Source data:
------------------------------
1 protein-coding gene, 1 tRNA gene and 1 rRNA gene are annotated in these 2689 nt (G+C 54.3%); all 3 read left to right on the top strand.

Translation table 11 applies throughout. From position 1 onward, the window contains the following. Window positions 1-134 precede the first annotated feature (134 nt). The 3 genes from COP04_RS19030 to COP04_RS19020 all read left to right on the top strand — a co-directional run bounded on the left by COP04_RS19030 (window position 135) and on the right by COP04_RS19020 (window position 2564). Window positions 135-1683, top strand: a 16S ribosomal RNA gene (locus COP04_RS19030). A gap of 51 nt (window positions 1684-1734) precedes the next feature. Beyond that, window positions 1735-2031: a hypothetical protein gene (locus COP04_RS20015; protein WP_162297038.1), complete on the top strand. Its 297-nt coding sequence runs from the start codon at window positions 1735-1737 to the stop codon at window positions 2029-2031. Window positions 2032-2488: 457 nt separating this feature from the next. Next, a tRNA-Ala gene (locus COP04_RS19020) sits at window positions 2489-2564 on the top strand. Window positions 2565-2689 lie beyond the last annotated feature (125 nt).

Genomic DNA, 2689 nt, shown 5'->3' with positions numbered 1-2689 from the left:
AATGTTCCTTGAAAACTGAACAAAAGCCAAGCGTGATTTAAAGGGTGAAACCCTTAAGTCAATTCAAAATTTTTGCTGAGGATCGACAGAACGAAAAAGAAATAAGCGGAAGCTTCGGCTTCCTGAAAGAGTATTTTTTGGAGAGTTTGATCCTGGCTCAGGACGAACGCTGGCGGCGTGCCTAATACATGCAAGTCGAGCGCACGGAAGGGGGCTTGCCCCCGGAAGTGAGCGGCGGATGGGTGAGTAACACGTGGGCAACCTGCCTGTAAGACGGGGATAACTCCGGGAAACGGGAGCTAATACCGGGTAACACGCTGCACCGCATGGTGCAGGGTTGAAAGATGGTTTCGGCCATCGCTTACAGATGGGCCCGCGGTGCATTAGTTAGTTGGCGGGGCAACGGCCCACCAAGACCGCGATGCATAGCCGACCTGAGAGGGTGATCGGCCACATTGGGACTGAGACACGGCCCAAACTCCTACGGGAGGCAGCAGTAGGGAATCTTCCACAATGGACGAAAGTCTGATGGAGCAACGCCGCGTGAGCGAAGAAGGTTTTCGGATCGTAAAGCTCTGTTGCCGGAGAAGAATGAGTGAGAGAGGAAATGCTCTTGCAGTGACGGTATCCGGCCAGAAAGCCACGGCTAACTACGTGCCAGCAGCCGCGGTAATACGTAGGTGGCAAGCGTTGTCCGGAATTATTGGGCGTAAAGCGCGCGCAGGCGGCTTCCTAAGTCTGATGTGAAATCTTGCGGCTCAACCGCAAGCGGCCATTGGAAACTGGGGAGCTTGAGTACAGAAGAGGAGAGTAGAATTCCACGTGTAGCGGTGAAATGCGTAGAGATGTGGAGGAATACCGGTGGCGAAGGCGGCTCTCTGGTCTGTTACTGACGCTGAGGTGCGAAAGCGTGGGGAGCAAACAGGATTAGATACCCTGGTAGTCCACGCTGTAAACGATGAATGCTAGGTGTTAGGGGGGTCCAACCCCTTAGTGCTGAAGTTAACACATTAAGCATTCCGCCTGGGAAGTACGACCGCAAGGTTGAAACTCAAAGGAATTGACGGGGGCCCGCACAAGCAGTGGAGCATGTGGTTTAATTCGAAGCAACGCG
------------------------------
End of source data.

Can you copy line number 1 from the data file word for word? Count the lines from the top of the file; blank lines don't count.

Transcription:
1 protein-coding gene, 1 tRNA gene and 1 rRNA gene are annotated in these 2689 nt (G+C 54.3%); all 3 read left to right on the top strand.